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Variant Creutzfeldt-Jakob Disease: A Review of 150 Cases
Abstract & Commentary
By John J. Caronna, MD, Professor of Clinical Neurology, Weill Cornell Medical College. Dr. Caronna reports no financial relationships relevant to this field of study.
Synopsis: Variant Creutzfeldt-Jakob disease usually presents with subtle psychiatric symptoms and there is usually a significant delay in diagnosis.
Source: Heath CA, et al. Diagnosing variant Creutzfeldt-Jakob disease: A retrospective analysis of the first 150 cases in the U.K. J Neurol Neurosurg Psychiatry 2011;82:646-651
In the mid-1990s, variant Creutzfeldt-Jakob disease (vCJD) was recognized as an example of bovine-to-human spread of bovine spongiform encephalopathy (mad cow disease) by ingestion of meat products infected with the pathogenic prion protein. At present, more than 200 probable cases of vCJD have been identified in 11 countries.1 In all patients, infection occurred either during residence in the UK or through contact with meat products, animals, or animal products exported from the UK. Four cases of vCJD transmitted by blood transfusion have been reported.2
The authors undertook a retrospective study of the first 150 cases of vCJD identified in the UK between 1995 and 2005. They systematically analyzed symptoms, signs, and the diagnostic process with the aim of achieving an earlier diagnosis in future cases of vCJD.
In this series, individuals with vCJD rarely sought medical attention early in the clinical course. The median time from onset to first medical contact was 2.5 months (mean 3.4 months). Early clinical features of vCJD were subtle and of insidious onset. Non-specific psychiatric symptoms anxiety, irritability, social withdrawal, agitation, and insomnia dominated the early clinical course. Neurologic features developed early in only a minority of patients, were usually non-specific symptoms such as painful dysesthesias, and were not associated with an abnormal neurological examination. Patients with neurological features or a combination of neurological and psychiatric symptoms presented earlier to a medical practitioner, in comparison with those who had only psychiatric features: neurological onset, 2 months; psychiatric onset, 3.3 months; and combined neurologic and psychiatric symptoms, 1.7 months. At first medical contact, vCJD was not considered as a possible diagnosis in any patient.
The mean time from onset to neurological referral was 7.4 months. In 147 of 150 cases, the mean time from onset to suspected diagnosis of vCJD was 8.9 months and to confirmed diagnosis by current diagnostic criteria (see article) was 10.5 months. In two older patients aged 68 and 74 years not diagnosed in life, vCJD was identified at autopsy. In one case detailed information was not available.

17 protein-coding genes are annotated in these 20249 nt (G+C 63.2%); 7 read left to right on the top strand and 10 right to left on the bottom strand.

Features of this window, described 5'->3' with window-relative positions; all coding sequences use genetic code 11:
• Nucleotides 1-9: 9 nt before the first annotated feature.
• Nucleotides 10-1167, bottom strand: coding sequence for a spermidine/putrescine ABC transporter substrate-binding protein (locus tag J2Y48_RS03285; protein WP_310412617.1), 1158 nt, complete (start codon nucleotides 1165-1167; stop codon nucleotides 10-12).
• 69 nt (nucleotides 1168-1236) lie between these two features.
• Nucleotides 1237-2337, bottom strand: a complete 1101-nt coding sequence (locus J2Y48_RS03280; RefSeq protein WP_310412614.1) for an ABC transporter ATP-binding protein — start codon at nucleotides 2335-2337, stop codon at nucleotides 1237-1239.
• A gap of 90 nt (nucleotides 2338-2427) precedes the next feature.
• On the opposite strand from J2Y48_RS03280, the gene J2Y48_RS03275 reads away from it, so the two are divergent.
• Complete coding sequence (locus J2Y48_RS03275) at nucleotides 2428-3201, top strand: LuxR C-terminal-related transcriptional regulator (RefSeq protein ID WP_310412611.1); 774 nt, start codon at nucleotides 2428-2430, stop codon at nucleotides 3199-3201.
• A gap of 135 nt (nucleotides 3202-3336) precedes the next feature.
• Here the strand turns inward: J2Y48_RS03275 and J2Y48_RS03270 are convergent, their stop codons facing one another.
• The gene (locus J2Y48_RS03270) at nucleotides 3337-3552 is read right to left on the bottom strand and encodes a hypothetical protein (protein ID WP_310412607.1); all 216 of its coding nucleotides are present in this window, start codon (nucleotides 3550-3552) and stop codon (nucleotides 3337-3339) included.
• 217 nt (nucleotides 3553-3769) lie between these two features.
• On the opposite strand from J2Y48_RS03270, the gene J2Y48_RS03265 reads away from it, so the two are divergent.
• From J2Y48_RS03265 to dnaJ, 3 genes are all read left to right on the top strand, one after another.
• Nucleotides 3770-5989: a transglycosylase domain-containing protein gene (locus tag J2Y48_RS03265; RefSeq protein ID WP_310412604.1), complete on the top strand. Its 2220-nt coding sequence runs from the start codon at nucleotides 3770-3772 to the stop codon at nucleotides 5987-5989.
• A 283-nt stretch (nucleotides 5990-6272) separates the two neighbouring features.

Thirty-eight patients diagnosed within 6 months of onset had both a more rapidly progressive course and earlier objective neurologic signs, which probably led to the earlier diagnosis.
Brain MRI supported the clinical diagnosis of vCJD in 143 of 150 patients. The majority of the negative MRI scans did not include the fluid attenuated inversion recovery (FLAIR) sequence that is most sensitive for identifying hyperintensity of the pulvinar and thalamus that is characteristic of vCJD.
The authors conclude that achieving an early diagnosis of vCJD remains a challenge because of the insidious onset of illness, and the non-specific and mainly psychiatric early clinical features in the majority of cases.
There is no effective treatment of vCJD whether diagnosed early or late in the clinical course. Fortunately, the number of clinically recognized cases of vCJD is declining: nevertheless, the possibility of unidentified environmental reservoirs for prions in soil and in animals other than cattle suggests that eradication of the disease may not be possible.1
Although a diagnosis of vCJD early in the clinical course has little therapeutic benefit for the affected individual, the public health implications of delayed diagnosis are serious. In the present series, 18 patients had 20 surgical procedures after the onset of illness and before vCJD was diagnosed. Four affected individuals donated blood in the early clinical phase of illness. It is unknown whether secondary transmission of vCJD by contaminated surgical instruments and donated blood occurred. The authors have provided an excellent review of the clinical features of vCJD and have underscored the need for clinicians to consider the diagnosis in patients, young or old, presenting with a progressive neuropsychiatric disorder.
1. Up to Date. Variant-Creutzfeldt-Jacob disease. Available at: www.uptodate.com. Accessed June 16, 2011.
2. Fourth case of transfusion associated variant-CJD infection. Health Protection Report 2007;1. Available at: www.hpa.org.UK. Accessed June 16, 2011.